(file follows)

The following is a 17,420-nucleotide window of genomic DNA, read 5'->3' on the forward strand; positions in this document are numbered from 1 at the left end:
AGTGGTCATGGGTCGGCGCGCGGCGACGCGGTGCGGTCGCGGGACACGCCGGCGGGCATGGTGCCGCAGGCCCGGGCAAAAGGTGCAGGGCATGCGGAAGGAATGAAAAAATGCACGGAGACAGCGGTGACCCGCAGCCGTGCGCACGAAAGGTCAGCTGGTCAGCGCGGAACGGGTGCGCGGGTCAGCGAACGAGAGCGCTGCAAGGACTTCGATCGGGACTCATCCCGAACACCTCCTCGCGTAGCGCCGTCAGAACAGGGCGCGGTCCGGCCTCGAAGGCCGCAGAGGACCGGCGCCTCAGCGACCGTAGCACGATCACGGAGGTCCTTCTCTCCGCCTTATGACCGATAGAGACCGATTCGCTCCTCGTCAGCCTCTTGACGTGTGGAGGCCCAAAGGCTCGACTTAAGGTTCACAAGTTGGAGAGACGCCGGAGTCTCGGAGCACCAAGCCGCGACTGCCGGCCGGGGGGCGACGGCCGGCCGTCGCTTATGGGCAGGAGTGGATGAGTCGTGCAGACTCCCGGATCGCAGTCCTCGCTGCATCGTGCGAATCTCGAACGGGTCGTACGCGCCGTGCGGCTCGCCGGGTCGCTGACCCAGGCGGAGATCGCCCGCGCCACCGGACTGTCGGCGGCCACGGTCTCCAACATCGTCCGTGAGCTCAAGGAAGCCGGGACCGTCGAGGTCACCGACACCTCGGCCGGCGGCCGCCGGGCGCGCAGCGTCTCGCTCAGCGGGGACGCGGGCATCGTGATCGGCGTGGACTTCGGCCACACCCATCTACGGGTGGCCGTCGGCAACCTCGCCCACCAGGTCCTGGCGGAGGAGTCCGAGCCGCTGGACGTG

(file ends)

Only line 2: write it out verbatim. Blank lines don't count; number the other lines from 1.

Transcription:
AGTGGTCATGGGTCGGCGCGCGGCGACGCGGTGCGGTCGCGGGACACGCCGGCGGGCATGGTGCCGCAGGCCCGGGCAAAAGGTGCAGGGCATGCGGAAGGAATGAAAAAATGCACGGAGACAGCGGTGACCCGCAGCCGTGCGCACGAAAGGTCAGCTGGTCAGCGCGGAACGGGTGCGCGGGTCAGCGAACGAGAGCGCTGCAAGGACTTCGATCGGGACTCATCCCGAACACCTCCTCGCGTAGCGCCGTCAGAACAGGGCGCGGTCCGGCCTCGAAGGCCGCAGAGGACCGGCGCCTCAGCGACCGTAGCACGATCACGGAGGTCCTTCTCTCCGCCTTATGACCGATAGAGACCGATTCGCTCCTCGTCAGCCTCTTGACGTGTGGAGGCCCAAAGGCTCGACTTAAGGTTCACAAGTTGGAGAGACGCCGGAGTCTCGGAGCACCAAGCCGCGACTGCCGGCCGGGGGGCGACGGCCGGCCGTCGCTTATGGGCAGGAGTGGATGAGTCGTGCAGACTCCCGGATCGCAGTCCTCGCTGCATCGTGCGAATCTCGAACGGGTCGTACGCGCCGTGCGGCTCGCCGGGTCGCTGACCCAGGCGGAGATCGCCCGCGCCACCGGACTGTCGGCGGCCACGGTCTCCAACATCGTCCGTGAGCTCAAGGAAGCCGGGACCGTCGAGGTCACCGACACCTCGGCCGGCGGCCGCCGGGCGCGCAGCGTCTCGCTCAGCGGGGACGCGGGCATCGTGATCGGCGTGGACTTCGGCCACACCCATCTACGGGTGGCCGTCGGCAACCTCGCCCACCAGGTCCTGGCGGAGGAGTCCGAGCCGCTGGACGTG